Who will teach journalists how science works?

Scientific Blogging‘s Michael White has a very interesting new piece (link below) on one aspect of how science is often (mis)represented in popular media. I don’t feel inclined to argue pro or con on any of the particulars of the case he examines, although I do have a great deal to say on the broader issue of how our society presently handles matters pertaining to scientific progress. But I’m saving that rant for later. As for the answer to my opening question, I’ll offer up this little “hint”: it won’t be our increasingly corporate-dominated education systems. Not the way things are going, at least.

However, I think Autism Hub readers, especially, will find many strikingly familiar themes in Bad Science Journalism and the Myth of the Oppressed Underdog — especially in light of [*cough*] recent events in The Great Autism Debate.

Share and Enjoy.

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4 Responses to Who will teach journalists how science works?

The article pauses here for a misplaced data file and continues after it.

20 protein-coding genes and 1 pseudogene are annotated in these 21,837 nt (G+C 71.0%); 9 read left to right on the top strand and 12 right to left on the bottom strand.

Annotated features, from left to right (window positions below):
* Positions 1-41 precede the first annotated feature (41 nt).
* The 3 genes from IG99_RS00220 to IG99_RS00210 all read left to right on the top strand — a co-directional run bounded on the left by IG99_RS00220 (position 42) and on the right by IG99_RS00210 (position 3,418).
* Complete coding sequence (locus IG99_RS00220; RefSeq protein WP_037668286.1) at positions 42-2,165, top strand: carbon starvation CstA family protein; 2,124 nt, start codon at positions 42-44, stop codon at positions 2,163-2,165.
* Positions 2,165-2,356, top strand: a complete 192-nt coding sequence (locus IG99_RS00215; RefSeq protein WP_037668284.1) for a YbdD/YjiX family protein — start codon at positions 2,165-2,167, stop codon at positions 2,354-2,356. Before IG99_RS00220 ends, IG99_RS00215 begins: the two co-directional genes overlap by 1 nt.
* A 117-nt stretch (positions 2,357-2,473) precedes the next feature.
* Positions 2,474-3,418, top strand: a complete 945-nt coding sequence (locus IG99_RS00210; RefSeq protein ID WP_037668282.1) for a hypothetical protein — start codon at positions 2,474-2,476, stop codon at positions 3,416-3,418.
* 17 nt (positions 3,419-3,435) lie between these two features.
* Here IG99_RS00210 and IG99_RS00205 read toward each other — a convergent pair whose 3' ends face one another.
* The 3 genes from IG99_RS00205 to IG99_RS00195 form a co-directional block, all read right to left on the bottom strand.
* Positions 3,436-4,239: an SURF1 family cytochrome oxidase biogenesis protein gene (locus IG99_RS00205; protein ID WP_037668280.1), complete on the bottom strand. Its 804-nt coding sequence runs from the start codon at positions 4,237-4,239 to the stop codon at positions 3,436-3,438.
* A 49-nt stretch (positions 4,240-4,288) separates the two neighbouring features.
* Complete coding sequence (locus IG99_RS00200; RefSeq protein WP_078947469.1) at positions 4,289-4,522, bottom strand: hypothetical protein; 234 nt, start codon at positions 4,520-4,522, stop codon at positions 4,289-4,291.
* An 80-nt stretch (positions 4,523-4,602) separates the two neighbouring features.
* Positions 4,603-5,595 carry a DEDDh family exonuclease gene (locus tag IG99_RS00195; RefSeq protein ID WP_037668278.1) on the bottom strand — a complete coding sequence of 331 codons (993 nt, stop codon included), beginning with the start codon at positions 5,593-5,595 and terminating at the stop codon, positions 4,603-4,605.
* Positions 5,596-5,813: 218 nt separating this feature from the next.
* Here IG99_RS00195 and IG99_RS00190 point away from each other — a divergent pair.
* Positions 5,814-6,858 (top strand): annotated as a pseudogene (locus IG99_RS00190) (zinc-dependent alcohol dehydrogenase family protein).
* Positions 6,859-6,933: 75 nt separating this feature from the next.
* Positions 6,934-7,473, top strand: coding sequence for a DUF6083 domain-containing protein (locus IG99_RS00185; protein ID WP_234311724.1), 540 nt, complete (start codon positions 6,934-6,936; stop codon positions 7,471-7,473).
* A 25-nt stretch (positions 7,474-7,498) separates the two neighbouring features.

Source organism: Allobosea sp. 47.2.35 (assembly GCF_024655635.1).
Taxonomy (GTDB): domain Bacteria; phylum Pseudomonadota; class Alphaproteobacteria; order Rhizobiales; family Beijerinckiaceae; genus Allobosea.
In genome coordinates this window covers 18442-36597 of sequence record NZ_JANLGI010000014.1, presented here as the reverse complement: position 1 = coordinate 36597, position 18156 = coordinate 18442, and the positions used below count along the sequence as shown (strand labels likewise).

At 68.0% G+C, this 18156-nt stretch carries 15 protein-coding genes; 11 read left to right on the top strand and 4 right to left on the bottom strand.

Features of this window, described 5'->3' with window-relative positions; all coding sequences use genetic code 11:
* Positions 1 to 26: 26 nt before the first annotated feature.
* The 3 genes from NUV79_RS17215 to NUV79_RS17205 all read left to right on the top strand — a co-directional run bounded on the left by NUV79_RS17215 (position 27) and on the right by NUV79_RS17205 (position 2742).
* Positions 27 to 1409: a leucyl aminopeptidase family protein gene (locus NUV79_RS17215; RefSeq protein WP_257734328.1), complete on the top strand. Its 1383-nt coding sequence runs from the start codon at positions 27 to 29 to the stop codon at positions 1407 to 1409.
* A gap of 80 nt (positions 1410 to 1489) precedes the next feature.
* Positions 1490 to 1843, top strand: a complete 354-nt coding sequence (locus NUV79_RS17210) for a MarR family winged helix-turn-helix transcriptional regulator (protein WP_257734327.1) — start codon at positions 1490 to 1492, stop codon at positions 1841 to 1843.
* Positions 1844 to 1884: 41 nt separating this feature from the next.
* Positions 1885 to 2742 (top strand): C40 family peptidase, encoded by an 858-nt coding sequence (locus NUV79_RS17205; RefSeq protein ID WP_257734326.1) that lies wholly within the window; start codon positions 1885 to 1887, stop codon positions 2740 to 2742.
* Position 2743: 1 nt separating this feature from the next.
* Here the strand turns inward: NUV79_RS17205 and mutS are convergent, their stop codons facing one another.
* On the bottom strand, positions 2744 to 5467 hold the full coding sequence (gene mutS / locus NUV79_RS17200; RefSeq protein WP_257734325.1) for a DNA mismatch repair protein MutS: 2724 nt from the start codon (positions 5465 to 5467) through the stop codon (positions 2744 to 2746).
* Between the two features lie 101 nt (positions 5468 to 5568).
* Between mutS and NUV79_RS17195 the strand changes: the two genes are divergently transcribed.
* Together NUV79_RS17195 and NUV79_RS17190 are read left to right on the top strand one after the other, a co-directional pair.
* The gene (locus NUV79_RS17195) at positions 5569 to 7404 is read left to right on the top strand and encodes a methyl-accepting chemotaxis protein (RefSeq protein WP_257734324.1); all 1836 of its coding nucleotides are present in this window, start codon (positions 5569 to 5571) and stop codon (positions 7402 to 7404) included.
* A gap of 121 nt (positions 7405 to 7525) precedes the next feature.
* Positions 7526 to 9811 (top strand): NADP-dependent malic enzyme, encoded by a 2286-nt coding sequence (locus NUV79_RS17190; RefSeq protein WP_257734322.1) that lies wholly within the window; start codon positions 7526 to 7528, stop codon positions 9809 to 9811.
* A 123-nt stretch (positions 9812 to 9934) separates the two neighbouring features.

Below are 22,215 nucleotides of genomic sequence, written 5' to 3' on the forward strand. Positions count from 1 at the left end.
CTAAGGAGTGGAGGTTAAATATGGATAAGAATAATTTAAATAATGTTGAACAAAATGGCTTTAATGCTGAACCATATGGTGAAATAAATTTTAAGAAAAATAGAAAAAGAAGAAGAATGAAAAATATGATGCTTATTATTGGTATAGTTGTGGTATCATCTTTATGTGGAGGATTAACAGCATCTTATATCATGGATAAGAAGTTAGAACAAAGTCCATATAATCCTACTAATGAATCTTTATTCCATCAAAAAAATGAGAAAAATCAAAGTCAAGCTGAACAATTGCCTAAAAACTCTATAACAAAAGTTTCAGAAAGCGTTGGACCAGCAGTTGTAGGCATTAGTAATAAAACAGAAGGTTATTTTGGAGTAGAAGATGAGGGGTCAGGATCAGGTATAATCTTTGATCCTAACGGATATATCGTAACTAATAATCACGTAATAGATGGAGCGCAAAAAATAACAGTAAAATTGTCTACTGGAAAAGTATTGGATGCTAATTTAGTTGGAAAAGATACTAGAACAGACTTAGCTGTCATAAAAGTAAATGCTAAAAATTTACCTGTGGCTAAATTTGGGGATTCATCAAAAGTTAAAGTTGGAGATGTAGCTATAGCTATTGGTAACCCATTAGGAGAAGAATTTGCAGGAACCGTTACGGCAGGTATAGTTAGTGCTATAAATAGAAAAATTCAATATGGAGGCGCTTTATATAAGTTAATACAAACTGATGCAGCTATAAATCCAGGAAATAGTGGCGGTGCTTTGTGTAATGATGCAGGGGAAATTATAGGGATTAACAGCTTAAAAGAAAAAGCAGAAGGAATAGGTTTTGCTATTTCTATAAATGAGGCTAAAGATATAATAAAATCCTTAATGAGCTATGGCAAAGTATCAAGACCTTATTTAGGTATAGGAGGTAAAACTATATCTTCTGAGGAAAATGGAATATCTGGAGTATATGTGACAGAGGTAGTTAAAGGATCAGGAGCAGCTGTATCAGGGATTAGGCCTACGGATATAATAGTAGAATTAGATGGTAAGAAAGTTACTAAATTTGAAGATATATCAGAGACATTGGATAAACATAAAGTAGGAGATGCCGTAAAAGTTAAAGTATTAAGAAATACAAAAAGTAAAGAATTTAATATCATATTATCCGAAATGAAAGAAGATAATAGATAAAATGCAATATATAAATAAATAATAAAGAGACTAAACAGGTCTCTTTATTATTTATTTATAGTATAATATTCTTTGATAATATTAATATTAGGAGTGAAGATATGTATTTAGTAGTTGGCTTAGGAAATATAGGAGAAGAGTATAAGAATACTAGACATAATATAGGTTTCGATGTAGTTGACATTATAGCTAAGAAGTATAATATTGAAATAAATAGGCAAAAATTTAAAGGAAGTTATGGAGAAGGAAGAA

1. daedalus2u says:

    The only way that anyone can learn something is by teaching themselves. Someone else can help by providing information, but the student must be willing to learn. If there is no willingness to learn, there can be no learning.

    This is the problem with scientific ignorance as with ignorance of all types. The problem lies with people who are unwilling to abandon their ignorance and learn.

  2. dkmnow says:

    Tell that to Seligman’s dogs.

  3. Now you have that the wrong way round, who will ever teach the scientists about journalism

  4. dkmnow says:

    You do have a point there…

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